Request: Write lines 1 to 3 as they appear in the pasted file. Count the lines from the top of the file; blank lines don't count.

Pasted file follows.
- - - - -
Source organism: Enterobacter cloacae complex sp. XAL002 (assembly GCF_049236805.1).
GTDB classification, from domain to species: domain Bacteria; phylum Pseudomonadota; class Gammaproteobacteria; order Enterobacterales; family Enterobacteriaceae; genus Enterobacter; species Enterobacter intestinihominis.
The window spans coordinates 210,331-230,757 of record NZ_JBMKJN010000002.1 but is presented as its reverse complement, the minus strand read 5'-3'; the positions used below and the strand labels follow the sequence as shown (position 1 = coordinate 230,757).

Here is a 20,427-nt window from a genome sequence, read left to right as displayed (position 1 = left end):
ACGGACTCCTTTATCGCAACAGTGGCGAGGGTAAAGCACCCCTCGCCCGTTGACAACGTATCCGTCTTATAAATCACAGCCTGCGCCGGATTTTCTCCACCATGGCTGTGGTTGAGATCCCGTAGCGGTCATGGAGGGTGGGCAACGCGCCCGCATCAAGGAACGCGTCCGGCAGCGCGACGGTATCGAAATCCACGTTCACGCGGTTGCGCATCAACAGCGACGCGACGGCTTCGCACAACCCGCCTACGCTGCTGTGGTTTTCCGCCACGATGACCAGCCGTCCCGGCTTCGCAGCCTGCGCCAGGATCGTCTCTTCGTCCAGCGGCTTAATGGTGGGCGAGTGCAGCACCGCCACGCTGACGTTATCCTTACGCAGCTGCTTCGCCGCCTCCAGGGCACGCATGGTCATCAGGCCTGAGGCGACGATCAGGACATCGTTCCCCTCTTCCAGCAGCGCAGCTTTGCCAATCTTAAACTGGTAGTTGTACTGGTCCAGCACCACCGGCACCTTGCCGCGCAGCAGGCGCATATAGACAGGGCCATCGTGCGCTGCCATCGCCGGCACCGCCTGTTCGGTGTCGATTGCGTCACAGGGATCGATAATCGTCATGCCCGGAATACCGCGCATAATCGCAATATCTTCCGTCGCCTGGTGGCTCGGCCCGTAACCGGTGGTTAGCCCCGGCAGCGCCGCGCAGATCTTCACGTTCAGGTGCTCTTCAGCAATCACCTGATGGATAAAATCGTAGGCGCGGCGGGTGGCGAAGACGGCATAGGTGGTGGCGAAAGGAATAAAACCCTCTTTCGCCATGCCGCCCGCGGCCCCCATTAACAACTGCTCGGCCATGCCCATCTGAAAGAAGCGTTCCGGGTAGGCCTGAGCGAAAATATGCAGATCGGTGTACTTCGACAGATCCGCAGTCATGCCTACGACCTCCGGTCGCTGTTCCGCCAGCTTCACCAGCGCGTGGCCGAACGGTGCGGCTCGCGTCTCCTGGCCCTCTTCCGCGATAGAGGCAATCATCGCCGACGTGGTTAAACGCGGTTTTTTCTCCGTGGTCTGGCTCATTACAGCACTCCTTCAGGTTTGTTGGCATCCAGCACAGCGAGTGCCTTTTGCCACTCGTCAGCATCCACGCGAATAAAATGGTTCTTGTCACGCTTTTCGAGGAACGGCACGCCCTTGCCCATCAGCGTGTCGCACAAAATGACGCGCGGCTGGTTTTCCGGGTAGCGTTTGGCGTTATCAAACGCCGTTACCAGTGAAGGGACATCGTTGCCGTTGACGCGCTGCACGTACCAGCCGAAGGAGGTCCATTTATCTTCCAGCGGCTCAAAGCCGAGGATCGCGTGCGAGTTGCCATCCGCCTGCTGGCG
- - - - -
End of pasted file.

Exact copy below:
Source organism: Enterobacter cloacae complex sp. XAL002 (assembly GCF_049236805.1).
GTDB classification, from domain to species: domain Bacteria; phylum Pseudomonadota; class Gammaproteobacteria; order Enterobacterales; family Enterobacteriaceae; genus Enterobacter; species Enterobacter intestinihominis.
The window spans coordinates 210,331-230,757 of record NZ_JBMKJN010000002.1 but is presented as its reverse complement, the minus strand read 5'-3'; the positions used below and the strand labels follow the sequence as shown (position 1 = coordinate 230,757).